The one who hears Jesus’ words but does not do them, however, is not judged/saved by Jesus. He remains enslaved to sin. He rejects the truth that only Jesus can set him free and set his life and the world right.
This is the exact discussion Jesus has in John 8, with people who ultimately reject him because they do not see that they are in bondage and thus they will not invite him to judge/save them:
31 To the Jews who had believed him, Jesus said, “If you hold to my teaching, you are really my disciples. 32 Then you will know the truth, and the truth will set you free.”
33 They answered him, “We are Abraham’s descendants and have never been slaves of anyone. How can you say that we shall be set free?”
34 Jesus replied, “Very truly I tell you, everyone who sins is a slave to sin. 35 Now a slave has no permanent place in the family, but a son belongs to it forever. 36 So if the Son sets you free, you will be free indeed.
Sum it up and say:
Forgiveness is release from bondage by Christ, who makes it possible for the sin-slave to be set free because he himself bears the slave’s sin. When we understand this, we can see why God’s forgiveness must precede our repentance: a slave to sin can only carry out sin’s command.
Repentance means making a fundamental turn in life – renouncing evil and receiving Christ. Only Christ can make that possible through his bearing all sin. Or, to put it a bit differently, it’s not our repentance that makes Christ’s forgiveness possible. It’s his forgiveness that makes our repentance possible.
Tragically, though, many will respond by insisting, “We have never been slaves of anyone…”
Now, how does all this forgiving and reconciling business relate to our forgiveness of those who sin against us?
Tune into the next post to find out!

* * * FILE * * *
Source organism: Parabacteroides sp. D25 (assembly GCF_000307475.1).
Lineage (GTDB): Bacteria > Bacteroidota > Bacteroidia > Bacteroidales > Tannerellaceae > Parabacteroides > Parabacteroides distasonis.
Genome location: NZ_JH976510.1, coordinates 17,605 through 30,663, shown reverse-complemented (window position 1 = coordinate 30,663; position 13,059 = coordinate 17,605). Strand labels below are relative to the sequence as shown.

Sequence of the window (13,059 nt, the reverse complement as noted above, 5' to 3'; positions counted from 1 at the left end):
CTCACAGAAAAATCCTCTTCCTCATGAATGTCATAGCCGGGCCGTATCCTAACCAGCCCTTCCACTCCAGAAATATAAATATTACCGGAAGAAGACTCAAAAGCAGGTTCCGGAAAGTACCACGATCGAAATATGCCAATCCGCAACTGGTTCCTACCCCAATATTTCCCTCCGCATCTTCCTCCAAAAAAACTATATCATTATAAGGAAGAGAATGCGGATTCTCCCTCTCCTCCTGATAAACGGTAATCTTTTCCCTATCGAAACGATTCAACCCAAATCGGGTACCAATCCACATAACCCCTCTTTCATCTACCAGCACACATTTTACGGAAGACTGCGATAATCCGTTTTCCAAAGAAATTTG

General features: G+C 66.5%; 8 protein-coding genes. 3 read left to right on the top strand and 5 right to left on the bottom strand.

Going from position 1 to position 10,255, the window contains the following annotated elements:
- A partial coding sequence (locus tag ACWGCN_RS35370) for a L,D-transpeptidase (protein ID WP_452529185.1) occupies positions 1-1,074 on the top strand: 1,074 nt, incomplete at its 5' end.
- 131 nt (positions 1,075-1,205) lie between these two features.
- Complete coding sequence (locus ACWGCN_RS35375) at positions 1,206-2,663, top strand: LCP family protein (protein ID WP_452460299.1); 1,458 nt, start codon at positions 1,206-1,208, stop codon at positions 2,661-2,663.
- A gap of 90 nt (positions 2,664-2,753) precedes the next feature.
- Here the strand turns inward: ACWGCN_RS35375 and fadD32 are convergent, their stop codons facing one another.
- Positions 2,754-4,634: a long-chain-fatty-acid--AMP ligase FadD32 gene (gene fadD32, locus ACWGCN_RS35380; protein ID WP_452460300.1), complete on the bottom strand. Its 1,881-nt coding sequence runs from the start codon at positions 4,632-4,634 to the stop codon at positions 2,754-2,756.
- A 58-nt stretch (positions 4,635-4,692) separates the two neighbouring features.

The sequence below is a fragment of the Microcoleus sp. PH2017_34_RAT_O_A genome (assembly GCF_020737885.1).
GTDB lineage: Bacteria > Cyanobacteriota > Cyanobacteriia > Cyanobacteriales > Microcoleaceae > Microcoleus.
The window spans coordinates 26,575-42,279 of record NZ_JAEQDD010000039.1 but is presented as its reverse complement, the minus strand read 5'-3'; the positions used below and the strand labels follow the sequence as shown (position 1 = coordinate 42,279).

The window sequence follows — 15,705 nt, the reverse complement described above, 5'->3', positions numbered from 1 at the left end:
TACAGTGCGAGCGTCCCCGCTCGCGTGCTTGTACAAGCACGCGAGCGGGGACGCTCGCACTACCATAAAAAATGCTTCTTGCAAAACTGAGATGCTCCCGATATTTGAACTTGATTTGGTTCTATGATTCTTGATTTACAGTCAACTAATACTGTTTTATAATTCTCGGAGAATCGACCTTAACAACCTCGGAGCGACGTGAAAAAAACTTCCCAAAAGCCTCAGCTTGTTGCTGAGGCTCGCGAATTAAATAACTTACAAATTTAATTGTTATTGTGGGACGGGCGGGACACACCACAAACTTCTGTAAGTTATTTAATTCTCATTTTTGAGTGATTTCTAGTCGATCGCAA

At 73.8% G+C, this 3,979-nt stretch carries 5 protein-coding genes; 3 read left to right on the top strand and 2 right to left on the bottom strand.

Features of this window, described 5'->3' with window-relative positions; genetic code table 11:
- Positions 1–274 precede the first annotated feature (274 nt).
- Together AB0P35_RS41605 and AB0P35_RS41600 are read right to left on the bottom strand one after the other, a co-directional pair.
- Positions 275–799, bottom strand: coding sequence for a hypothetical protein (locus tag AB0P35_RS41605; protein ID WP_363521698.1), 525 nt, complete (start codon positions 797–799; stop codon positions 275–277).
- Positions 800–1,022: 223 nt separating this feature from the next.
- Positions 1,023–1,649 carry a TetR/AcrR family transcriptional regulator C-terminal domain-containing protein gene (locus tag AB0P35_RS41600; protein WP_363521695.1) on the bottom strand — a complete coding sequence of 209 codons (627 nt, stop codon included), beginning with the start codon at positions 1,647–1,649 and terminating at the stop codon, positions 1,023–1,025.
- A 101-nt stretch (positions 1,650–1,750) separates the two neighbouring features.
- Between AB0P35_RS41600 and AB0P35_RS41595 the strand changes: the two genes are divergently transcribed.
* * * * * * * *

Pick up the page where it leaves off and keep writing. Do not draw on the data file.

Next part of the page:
I have been listening to and reading your lessons on forgiveness and studying forgiveness in the scriptures. In John 12:47 you state that “I do not judge” means “setting things right.” This makes sense and to me it makes much more sense that other explanations I have heard, but when I look at the Greek words, I do not see anywhere the meaning of “setting things right.” Can you clarify on this idea of “setting things right” being a type of judging. Any other scripture references would be appreciated.
Good to hear from you, Jack, and thanks for your thoughtful question and search. My overarching thought in reply would be that the idea of God’s righteousness and judgment as setting things right–a well-attested Old Testament theme–is not in opposition to the idea of judgment as rendering a verdict, which is the way we’re used to using the word in our Western legal tradition. The problem is not that the latter is wrong but rather that it is incomplete and potentially misleading, which is something Jesus addresses in the gospel of John when he talks about him coming into the world not to judge while also saying that those who reject him have been judged already. God’s purpose is not simply to render a verdict but to accomplish his eternal purpose. Jesus does not come to pronounce guilt but also to bear it and, through bearing it, to open the door to the restored relationship with God that is eternal life. God’s judgment, therefore, does more than to recognize that all have sinned and fallen short of his glory; it also provides the means for his glory to be magnified and for us to be set right. So, Jack, I would encourage a reading that sees judgment and righteousness as including but extending well beyond our Western legal tradition. The concepts, going back to the early pages of the Old Testament, reveal the amazing truth that God’s unerring judgment is inseparable from his goodness and mercy, for all who believe and respond to his invitation.
Thanks so much for the clarification.
Blessings in Christ,
And thanks for forgiving me for calling you Jack, Jeff! So sorry!
No worries. 2 first names can be a bit confusing : )
Well, you set me right very gently! Thanks, Jeff. I’ll make sure to get your name correct the next time you post, so do keep in touch!
I definately will post again. I have been really blessed by the diagram and lessons on the works of mercy and the works of piety. I have only gone through the audio series on forgiveness so far. Today, I was able to share what i have learned about forgiveness with about 30-40 international students. Hopefully, there will be some more visitors to dotheword.org.
Is it ok to use the diagram and other images when sharing with others? (Stuff like powerpoint or short videos).
Great to hear about the international students, Jeff. As regards seeking permissions to use the .W and Whole Life Offering materials, the person to make the request to would be our Pastor Tim Dillmuth, at [email protected]. I’ll ask him to get in contact with you.
Thanks so much I will try and get in touch with him.
Hi Jeff – Send me an e-mail at [email protected] and I’ll fill you in on some of the details.